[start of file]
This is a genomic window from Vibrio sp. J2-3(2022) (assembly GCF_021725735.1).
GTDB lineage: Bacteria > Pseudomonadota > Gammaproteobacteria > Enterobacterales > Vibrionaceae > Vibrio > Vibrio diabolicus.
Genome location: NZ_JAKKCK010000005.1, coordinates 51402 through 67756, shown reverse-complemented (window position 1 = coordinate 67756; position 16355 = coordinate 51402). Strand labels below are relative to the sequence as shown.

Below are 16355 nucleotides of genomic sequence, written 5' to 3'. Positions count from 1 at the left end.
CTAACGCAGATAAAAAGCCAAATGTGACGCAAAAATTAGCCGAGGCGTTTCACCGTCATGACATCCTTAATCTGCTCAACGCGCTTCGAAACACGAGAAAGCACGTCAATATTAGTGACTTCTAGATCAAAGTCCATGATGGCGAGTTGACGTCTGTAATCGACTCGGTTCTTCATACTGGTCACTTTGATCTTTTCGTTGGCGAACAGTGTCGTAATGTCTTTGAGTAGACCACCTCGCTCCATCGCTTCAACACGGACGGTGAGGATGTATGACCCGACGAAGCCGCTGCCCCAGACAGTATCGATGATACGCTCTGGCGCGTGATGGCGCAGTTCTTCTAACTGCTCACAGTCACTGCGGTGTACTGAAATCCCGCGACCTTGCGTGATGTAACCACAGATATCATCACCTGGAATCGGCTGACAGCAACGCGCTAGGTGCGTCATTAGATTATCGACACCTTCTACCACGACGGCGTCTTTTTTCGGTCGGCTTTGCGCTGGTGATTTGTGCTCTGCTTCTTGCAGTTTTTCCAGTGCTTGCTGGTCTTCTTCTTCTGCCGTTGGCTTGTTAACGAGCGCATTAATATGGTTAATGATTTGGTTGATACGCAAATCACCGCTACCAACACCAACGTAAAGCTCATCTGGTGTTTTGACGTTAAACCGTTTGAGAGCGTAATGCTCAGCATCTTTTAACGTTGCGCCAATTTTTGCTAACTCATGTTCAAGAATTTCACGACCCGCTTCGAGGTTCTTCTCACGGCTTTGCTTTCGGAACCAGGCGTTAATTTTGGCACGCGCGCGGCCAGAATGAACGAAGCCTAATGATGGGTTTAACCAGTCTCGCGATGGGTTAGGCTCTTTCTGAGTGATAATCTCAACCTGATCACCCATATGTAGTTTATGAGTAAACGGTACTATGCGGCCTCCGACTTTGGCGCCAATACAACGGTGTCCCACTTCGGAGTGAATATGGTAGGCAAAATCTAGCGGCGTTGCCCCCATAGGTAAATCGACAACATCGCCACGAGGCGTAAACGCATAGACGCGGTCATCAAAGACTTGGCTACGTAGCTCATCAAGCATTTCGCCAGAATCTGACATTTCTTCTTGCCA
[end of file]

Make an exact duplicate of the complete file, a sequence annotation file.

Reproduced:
This is a genomic window from Vibrio sp. J2-3(2022) (assembly GCF_021725735.1).
GTDB lineage: Bacteria > Pseudomonadota > Gammaproteobacteria > Enterobacterales > Vibrionaceae > Vibrio > Vibrio diabolicus.
Genome location: NZ_JAKKCK010000005.1, coordinates 51402 through 67756, shown reverse-complemented (window position 1 = coordinate 67756; position 16355 = coordinate 51402). Strand labels below are relative to the sequence as shown.

Below are 16355 nucleotides of genomic sequence, written 5' to 3'. Positions count from 1 at the left end.
CTAACGCAGATAAAAAGCCAAATGTGACGCAAAAATTAGCCGAGGCGTTTCACCGTCATGACATCCTTAATCTGCTCAACGCGCTTCGAAACACGAGAAAGCACGTCAATATTAGTGACTTCTAGATCAAAGTCCATGATGGCGAGTTGACGTCTGTAATCGACTCGGTTCTTCATACTGGTCACTTTGATCTTTTCGTTGGCGAACAGTGTCGTAATGTCTTTGAGTAGACCACCTCGCTCCATCGCTTCAACACGGACGGTGAGGATGTATGACCCGACGAAGCCGCTGCCCCAGACAGTATCGATGATACGCTCTGGCGCGTGATGGCGCAGTTCTTCTAACTGCTCACAGTCACTGCGGTGTACTGAAATCCCGCGACCTTGCGTGATGTAACCACAGATATCATCACCTGGAATCGGCTGACAGCAACGCGCTAGGTGCGTCATTAGATTATCGACACCTTCTACCACGACGGCGTCTTTTTTCGGTCGGCTTTGCGCTGGTGATTTGTGCTCTGCTTCTTGCAGTTTTTCCAGTGCTTGCTGGTCTTCTTCTTCTGCCGTTGGCTTGTTAACGAGCGCATTAATATGGTTAATGATTTGGTTGATACGCAAATCACCGCTACCAACACCAACGTAAAGCTCATCTGGTGTTTTGACGTTAAACCGTTTGAGAGCGTAATGCTCAGCATCTTTTAACGTTGCGCCAATTTTTGCTAACTCATGTTCAAGAATTTCACGACCCGCTTCGAGGTTCTTCTCACGGCTTTGCTTTCGGAACCAGGCGTTAATTTTGGCACGCGCGCGGCCAGAATGAACGAAGCCTAATGATGGGTTTAACCAGTCTCGCGATGGGTTAGGCTCTTTCTGAGTGATAATCTCAACCTGATCACCCATATGTAGTTTATGAGTAAACGGTACTATGCGGCCTCCGACTTTGGCGCCAATACAACGGTGTCCCACTTCGGAGTGAATATGGTAGGCAAAATCTAGCGGCGTTGCCCCCATAGGTAAATCGACAACATCGCCACGAGGCGTAAACGCATAGACGCGGTCATCAAAGACTTGGCTACGTAGCTCATCAAGCATTTCGCCAGAATCTGACATTTCTTCTTGCCA